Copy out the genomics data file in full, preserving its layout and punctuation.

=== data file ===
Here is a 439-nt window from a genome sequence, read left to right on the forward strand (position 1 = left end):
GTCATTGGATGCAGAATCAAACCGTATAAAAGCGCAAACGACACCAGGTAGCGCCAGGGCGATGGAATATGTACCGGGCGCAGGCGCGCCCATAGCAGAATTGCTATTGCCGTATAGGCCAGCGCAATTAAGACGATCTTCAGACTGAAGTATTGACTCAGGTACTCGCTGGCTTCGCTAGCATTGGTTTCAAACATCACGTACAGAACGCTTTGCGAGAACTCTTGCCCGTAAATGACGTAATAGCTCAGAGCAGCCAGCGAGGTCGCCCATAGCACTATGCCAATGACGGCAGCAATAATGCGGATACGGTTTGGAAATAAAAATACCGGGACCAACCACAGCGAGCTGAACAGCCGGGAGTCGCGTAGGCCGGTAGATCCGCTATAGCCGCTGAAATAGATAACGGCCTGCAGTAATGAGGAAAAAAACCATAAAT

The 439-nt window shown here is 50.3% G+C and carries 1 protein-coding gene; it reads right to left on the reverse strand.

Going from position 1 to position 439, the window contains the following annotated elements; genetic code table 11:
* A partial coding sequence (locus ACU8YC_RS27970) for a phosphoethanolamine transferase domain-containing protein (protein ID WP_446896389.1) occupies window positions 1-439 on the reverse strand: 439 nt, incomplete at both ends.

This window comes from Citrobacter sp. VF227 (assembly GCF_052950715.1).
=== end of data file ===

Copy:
Here is a 439-nt window from a genome sequence, read left to right on the forward strand (position 1 = left end):
GTCATTGGATGCAGAATCAAACCGTATAAAAGCGCAAACGACACCAGGTAGCGCCAGGGCGATGGAATATGTACCGGGCGCAGGCGCGCCCATAGCAGAATTGCTATTGCCGTATAGGCCAGCGCAATTAAGACGATCTTCAGACTGAAGTATTGACTCAGGTACTCGCTGGCTTCGCTAGCATTGGTTTCAAACATCACGTACAGAACGCTTTGCGAGAACTCTTGCCCGTAAATGACGTAATAGCTCAGAGCAGCCAGCGAGGTCGCCCATAGCACTATGCCAATGACGGCAGCAATAATGCGGATACGGTTTGGAAATAAAAATACCGGGACCAACCACAGCGAGCTGAACAGCCGGGAGTCGCGTAGGCCGGTAGATCCGCTATAGCCGCTGAAATAGATAACGGCCTGCAGTAATGAGGAAAAAAACCATAAAT

The 439-nt window shown here is 50.3% G+C and carries 1 protein-coding gene; it reads right to left on the reverse strand.

Going from position 1 to position 439, the window contains the following annotated elements; genetic code table 11:
* A partial coding sequence (locus ACU8YC_RS27970) for a phosphoethanolamine transferase domain-containing protein (protein ID WP_446896389.1) occupies window positions 1-439 on the reverse strand: 439 nt, incomplete at both ends.

This window comes from Citrobacter sp. VF227 (assembly GCF_052950715.1).